You Play the Girl by Carina Chocano
Subtitle: On Playboy Bunnies, Princesses, Trainwrecks & Other Manmade Women
Other editions subtitle: On Playboy Bunnies, Stepford Wives, Trainwrecks & Other Mixed Messages
Other editions subtitle: and Other Vexing Stories That Tell Women Who They Are
Carina Chocono was losing her mind as a movie critic:
“I found myself spending hours in the dark, consuming toxic doses of superhero movies, wedding-themed romance comedies, cryptofascist paeans to war, and bromances about unattractive, immature young men and the gorgeous women desperate to marry them. Hardly any movies had female protagonists. Most actresses were cast to play ‘the girl’.”
Chocono credits film actor Isla Fisher with slapping her awake. Asked whether her break-out success in The Wedding Crashers opened opportunities for her, Fisher had reportedly replied, “All the scripts are for men and you play ‘the girl’ in the hot rod.”
As Chocono noted, “Women’s experience in its entirety seemed contained in that remark, not to mention several of the stages of feminist grief: the shock of waking up to the fact that the world does not also belong to you; the shame at having been so naïve as to have thought it did; the indignation, depression, and despair that follow this realization; and, finally, the marshaling of the handy coping mechanisms, compartmentalization, pragmatism, and diminished expectations.”
Before diminishing into being a “movie” critic, Chocono had thought of herself as a “film” critic (her distinction): “I wrote about what interested me and reacted to whatever seemed to be worth reacting to in the moment.” She used film as the springboard to freeform meditations on issues that resonated – as Renata Adler wrote, writing “about an event, about anything”, “putting films idiosyncratically alongside things [writers] cared about in other ways”.
You Play The Girl is a collection of essays Carina Chocono has written utilising Adler’s approach: responses to film as “a way into larger cultural conversations”.
It’s also – which cannot surprise anyone who’s read my previous blogs exploring approaches to writing memoir – a memoir, of sorts.
Finely etched as a filigree narrative spanning these essays is the story of how Carina Chocono figured out how to save her marriage (Chapter 2 Can This Marriage Be Saved?), be a good mother, be a good writer, and find her way back onto the heroine’s path:
“The heroine’s journey starts with the realization that she is trapped inside the illusion of a perfect world where she has no power. She employs coping strategies at first, or tries to deny reality, but eventually she is betrayed, or loses everything, and can no longer lie to herself. She wakes up. She gathers her courage. She finds her willingness to go it alone. She faces her own symbolic death. […] The heroine’s journey is circular. It moves forward in spirals and burrows inward, to understanding. […] The path is treacherous. The territory is hostile. But the heroine is brave. She knows what she wants. She’s determined to get it. Isn’t that how all good stories start?”
Yes but. As Herr Freud asked, “What do women want?”
For Chocono, it’s autonomy, agency, and authority. Also, equity and self-expression. To love and to be loved.
This book is dedicated to the author’s primary school aged daughter, from “For Kira” on the dedication page to the penultimate thank you in the Acknowledgements: “And to my amazing daughter, Kira, for being ever curious, always insisting on presenting her evidence, and never holding her tongue.”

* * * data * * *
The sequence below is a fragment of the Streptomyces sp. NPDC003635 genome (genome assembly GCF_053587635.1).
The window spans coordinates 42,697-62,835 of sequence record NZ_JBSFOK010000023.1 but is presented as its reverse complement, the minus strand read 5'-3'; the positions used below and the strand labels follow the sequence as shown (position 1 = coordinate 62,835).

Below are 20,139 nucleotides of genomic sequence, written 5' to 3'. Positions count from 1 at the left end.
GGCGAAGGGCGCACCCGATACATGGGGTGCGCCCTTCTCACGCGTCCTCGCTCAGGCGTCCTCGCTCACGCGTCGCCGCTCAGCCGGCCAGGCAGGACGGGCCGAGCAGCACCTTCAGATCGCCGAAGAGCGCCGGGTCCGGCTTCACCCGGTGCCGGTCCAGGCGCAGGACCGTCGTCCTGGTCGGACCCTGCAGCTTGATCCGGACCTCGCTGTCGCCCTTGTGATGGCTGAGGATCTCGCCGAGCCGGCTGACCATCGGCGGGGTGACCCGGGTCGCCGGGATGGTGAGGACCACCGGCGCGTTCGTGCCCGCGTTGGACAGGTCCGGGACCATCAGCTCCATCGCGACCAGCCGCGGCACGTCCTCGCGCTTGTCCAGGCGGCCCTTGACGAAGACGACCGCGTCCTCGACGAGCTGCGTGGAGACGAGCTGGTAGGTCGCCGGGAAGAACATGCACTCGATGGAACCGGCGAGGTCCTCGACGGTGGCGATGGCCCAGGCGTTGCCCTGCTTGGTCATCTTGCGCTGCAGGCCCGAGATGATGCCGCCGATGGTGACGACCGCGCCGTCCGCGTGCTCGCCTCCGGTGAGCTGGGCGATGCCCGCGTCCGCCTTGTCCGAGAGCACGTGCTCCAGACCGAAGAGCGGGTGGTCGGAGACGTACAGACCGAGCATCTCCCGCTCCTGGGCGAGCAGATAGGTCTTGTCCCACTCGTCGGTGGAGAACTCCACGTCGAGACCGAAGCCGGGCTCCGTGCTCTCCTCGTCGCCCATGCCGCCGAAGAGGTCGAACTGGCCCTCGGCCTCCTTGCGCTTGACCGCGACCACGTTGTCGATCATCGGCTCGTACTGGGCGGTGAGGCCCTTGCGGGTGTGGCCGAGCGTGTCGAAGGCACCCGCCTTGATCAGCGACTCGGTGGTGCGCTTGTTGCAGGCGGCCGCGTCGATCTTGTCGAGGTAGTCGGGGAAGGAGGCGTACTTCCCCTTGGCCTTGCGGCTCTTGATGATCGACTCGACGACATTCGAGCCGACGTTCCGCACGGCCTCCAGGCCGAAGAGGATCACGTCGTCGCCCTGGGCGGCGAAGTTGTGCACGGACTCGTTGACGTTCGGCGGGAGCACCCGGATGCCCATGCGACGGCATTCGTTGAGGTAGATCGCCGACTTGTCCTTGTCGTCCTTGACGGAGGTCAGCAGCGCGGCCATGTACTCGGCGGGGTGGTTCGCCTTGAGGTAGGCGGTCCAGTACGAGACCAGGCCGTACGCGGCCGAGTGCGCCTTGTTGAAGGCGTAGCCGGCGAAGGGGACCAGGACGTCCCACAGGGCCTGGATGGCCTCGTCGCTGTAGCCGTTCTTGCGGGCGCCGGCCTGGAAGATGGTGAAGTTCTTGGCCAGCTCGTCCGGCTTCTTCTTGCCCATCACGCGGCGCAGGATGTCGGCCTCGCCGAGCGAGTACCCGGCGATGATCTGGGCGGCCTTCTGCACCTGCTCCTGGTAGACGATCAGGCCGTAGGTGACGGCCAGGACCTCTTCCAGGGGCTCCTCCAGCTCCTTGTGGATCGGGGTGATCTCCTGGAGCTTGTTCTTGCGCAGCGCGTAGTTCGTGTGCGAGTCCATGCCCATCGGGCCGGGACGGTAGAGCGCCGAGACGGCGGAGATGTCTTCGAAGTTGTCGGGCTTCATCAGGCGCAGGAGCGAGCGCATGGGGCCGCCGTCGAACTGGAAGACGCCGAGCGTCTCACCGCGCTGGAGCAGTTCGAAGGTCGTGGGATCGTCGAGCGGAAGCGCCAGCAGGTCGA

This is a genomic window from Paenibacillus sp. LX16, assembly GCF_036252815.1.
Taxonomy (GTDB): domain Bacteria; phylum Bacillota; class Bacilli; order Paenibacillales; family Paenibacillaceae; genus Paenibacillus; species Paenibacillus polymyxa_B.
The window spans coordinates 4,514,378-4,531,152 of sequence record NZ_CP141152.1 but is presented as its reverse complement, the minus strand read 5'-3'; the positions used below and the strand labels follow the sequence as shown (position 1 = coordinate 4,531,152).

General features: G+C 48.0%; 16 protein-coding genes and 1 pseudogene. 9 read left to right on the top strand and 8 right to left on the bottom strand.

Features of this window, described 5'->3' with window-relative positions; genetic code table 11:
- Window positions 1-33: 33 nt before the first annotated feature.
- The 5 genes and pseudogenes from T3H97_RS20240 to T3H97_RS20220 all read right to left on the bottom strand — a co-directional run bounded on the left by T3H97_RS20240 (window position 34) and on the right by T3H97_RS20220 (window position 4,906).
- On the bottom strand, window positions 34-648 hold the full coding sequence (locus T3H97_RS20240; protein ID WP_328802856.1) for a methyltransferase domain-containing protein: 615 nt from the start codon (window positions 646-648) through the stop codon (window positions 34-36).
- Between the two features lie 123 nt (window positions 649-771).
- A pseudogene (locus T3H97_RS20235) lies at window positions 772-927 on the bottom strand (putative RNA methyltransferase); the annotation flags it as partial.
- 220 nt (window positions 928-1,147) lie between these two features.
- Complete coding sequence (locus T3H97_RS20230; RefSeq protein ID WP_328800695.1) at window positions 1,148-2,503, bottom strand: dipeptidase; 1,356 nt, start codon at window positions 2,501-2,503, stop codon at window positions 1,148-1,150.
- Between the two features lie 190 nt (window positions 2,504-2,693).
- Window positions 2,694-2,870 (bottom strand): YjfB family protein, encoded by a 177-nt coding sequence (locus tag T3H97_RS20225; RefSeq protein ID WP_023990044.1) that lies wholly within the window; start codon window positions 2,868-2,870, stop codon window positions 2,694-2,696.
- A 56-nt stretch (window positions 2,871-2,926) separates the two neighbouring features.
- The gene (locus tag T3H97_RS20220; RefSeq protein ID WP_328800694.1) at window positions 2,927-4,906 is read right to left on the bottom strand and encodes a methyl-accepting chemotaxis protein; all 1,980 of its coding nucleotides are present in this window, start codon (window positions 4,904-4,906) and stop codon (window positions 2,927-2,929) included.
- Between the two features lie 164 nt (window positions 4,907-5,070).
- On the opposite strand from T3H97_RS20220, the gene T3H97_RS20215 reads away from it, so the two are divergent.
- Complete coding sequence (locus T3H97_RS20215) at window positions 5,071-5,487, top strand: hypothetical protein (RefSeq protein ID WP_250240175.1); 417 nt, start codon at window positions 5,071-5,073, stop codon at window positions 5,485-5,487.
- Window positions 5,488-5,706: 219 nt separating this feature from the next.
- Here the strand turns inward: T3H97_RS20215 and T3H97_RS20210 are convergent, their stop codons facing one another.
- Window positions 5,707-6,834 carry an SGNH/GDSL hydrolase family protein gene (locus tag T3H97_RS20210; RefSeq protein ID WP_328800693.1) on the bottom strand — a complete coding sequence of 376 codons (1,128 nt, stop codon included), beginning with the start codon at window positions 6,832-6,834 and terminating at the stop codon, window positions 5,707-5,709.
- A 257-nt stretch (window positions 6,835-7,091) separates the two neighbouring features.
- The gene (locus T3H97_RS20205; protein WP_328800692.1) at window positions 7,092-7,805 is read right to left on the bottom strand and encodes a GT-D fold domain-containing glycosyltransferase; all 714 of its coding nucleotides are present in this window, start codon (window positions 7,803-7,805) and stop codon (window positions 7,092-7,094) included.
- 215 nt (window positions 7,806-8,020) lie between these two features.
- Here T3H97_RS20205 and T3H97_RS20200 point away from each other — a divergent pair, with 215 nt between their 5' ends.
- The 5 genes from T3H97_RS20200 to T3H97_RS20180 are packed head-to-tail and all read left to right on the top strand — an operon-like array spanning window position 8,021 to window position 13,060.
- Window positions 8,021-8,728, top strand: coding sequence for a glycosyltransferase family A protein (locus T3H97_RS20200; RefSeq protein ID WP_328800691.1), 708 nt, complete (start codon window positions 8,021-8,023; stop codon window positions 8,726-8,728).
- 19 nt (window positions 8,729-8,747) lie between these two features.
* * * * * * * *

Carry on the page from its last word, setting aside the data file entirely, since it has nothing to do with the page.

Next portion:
The ultimate acknowledgement goes to one of Chocono’s heroines: “And to Hillary Clinton, for inspiring us both.”
The memoir elements tracing Chocono’s marriage are subtle, and tender, but Chocono repeatedly refers back to cultural texts that provide explicit metaphors: Lewis Carroll’s mad worlds, Alice’s Adventures In Wonderland and Through the Looking Glass; the folk tales and fairy tales of Hans Christian Anderson, the Brothers Grimm and Charles Perrault; and the ways those folkloric tales have been reconfigured by Disney, Pixar and Hollywood more generally.
For me, Chocono is at her best deconstructing the Princess in popular culture, as she does in the chapter ‘All The Bad Guys Are Girls’. Her princesses range widely: encompassing Snow White, Cinderella, Sleeping Beauty/Aurora, Elsa and Anna, and Maleficent; but also Edith Wharton’s Lily Bart, Katharine Hepburn as Tracy Lord, and Betty Draper from Mad Men. She re-presents the Jennifer Beals character in Flashdance and the Julia Roberts character in Pretty Woman as “princesses’, based on their exceptionalism. (She savages both films, hilariously.)
She asks her daughter ‘What is a princess, anyway?’
Kira replies, “It’s a very fancy woman who gets her own way.”
What most horrifies Chocono though is what happens after the ‘happy ever after’. As she points out (and as I discuss in previous blogs), a medieval princess knew she was simply a transmitter of bloodlines and a vehicle for political alliances: her role was to get up the aisle with as little fuss as possible, pop out some heirs, and remain ‘invisible’ as an individual, whether alive or dead. Even in more recent times, for girls born into elites within stratified societies (as Chocono’s great-grandmother was, in Peru), ”A woman’s education was designed to coax her to sleep at sixteen and keep her unchanged and unconscious forever. It was an undoing. It wasn’t a start but a ‘finishing’.”
Elsewhere, in her synopsis of the film Maleficent, Chicano describes the narrative building from when “King Stefan’s men try to kill Maleficent, and Aurora tries to help her and discovers [Maleficent’s hacked off] wings in a glass case, because everybody is putting girls and their parts in glass cases all the time in these stories…”
These prince “heroes” in Frozen and Maleficent are sociopaths who mutilate and usurp women with extraordinary gifts. They’re Buffalo Bill in The Silence of The Lambs appropriating women’s skin. They’re monsters.
Yet in popular culture, just as often, what women see reflected back is the princess as monster. To quote David Bowie, ‘I looked around / and the monster was me’.
There’s a chapter called ‘Bunnies’ that I thought might be about the Bunny Boilers, but it is in fact about lads’ mags and the Playboy magazine ideal. Bunny Boilers surface instead in the chapter titled ‘The Eternal Allure of the Basket Case’. The Basket Case makes reference to Virginia Woolf (who Chocono cites frequently), and to artists’ muses, including Courtney Love, with a glancing mention of Zelda Fitzgerald but in-depth focus on Isabelle Adjani’s most famous studies in madness, in the films The Story of Adele H and Camille Claudel. Sylvia Plath pops up. Girl, Interrupted and Fatal Attraction are the Hollywood texts, along with an HBO show I haven’t seen, Enlightened, where Laura Dern loses her mind then loses her job. Or, arguably, the other way round.